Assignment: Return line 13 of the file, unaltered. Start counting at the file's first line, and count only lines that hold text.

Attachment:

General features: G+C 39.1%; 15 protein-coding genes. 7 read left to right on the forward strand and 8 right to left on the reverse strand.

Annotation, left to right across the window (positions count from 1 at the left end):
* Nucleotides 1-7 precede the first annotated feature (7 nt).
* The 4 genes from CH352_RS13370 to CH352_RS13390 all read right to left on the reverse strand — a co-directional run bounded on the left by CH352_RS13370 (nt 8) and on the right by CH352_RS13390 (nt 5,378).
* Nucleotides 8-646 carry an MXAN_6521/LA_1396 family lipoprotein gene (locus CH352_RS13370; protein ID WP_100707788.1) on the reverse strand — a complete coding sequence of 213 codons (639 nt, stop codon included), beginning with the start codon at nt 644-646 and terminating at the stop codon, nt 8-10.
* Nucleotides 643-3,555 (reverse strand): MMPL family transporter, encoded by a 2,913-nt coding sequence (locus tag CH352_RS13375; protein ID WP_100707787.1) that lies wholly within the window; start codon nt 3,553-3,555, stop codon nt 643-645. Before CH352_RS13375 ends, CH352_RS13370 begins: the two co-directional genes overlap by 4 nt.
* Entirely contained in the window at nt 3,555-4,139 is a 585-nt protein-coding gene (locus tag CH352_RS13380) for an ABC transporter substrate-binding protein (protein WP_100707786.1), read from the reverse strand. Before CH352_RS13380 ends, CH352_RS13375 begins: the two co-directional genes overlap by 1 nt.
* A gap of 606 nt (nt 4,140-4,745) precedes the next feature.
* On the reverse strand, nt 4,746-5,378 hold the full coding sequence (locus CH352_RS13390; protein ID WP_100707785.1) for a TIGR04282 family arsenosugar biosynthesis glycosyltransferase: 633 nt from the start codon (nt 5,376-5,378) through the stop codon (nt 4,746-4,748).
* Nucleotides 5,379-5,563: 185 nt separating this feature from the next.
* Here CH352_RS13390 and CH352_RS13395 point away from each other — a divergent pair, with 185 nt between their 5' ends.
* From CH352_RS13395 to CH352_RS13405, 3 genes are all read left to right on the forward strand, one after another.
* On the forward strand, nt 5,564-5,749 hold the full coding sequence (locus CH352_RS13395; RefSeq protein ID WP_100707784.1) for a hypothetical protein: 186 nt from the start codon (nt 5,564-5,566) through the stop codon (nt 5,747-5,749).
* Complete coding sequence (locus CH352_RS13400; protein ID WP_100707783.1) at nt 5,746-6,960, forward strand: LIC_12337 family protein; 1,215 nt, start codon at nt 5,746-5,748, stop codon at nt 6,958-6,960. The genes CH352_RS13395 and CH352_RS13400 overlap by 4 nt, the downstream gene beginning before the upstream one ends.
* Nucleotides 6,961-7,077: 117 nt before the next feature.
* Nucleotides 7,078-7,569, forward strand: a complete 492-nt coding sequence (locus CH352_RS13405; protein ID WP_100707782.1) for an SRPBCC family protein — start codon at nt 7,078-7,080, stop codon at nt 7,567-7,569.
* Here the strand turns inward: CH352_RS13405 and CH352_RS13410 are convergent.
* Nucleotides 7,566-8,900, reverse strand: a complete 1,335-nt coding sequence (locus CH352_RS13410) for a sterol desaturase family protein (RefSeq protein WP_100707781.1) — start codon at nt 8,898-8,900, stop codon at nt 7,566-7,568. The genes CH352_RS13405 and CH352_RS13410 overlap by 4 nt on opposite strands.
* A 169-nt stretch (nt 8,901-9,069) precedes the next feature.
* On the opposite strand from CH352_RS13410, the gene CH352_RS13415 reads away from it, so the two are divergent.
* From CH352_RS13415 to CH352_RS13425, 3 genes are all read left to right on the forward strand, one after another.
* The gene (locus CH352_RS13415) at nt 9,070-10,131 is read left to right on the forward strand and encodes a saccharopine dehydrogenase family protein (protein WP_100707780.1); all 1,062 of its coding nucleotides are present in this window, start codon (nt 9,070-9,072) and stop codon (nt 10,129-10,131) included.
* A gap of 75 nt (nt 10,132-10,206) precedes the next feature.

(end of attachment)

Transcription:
* On the forward strand, nt 5,564-5,749 hold the full coding sequence (locus CH352_RS13395; RefSeq protein ID WP_100707784.1) for a hypothetical protein: 186 nt from the start codon (nt 5,564-5,566) through the stop codon (nt 5,747-5,749).